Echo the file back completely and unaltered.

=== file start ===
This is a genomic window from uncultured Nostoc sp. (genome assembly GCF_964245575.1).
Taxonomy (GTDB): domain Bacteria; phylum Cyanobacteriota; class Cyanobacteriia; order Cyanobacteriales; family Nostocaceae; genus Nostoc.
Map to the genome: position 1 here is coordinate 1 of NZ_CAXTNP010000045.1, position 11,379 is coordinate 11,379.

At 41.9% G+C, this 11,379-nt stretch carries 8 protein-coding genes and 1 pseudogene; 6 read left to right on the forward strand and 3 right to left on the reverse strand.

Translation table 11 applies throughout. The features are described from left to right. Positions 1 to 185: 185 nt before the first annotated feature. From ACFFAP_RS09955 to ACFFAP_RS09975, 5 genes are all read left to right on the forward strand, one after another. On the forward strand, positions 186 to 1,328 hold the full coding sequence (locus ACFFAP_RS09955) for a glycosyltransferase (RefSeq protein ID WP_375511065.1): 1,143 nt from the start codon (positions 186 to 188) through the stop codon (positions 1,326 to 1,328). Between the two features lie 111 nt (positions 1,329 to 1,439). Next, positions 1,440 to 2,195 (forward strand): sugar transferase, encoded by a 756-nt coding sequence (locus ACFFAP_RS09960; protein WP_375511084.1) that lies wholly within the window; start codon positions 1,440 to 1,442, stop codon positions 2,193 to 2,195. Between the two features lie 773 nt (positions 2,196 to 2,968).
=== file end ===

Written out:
This is a genomic window from uncultured Nostoc sp. (genome assembly GCF_964245575.1).
Taxonomy (GTDB): domain Bacteria; phylum Cyanobacteriota; class Cyanobacteriia; order Cyanobacteriales; family Nostocaceae; genus Nostoc.
Map to the genome: position 1 here is coordinate 1 of NZ_CAXTNP010000045.1, position 11,379 is coordinate 11,379.

At 41.9% G+C, this 11,379-nt stretch carries 8 protein-coding genes and 1 pseudogene; 6 read left to right on the forward strand and 3 right to left on the reverse strand.

Translation table 11 applies throughout. The features are described from left to right. Positions 1 to 185: 185 nt before the first annotated feature. From ACFFAP_RS09955 to ACFFAP_RS09975, 5 genes are all read left to right on the forward strand, one after another. On the forward strand, positions 186 to 1,328 hold the full coding sequence (locus ACFFAP_RS09955) for a glycosyltransferase (RefSeq protein ID WP_375511065.1): 1,143 nt from the start codon (positions 186 to 188) through the stop codon (positions 1,326 to 1,328). Between the two features lie 111 nt (positions 1,329 to 1,439). Next, positions 1,440 to 2,195 (forward strand): sugar transferase, encoded by a 756-nt coding sequence (locus ACFFAP_RS09960; protein WP_375511084.1) that lies wholly within the window; start codon positions 1,440 to 1,442, stop codon positions 2,193 to 2,195. Between the two features lie 773 nt (positions 2,196 to 2,968).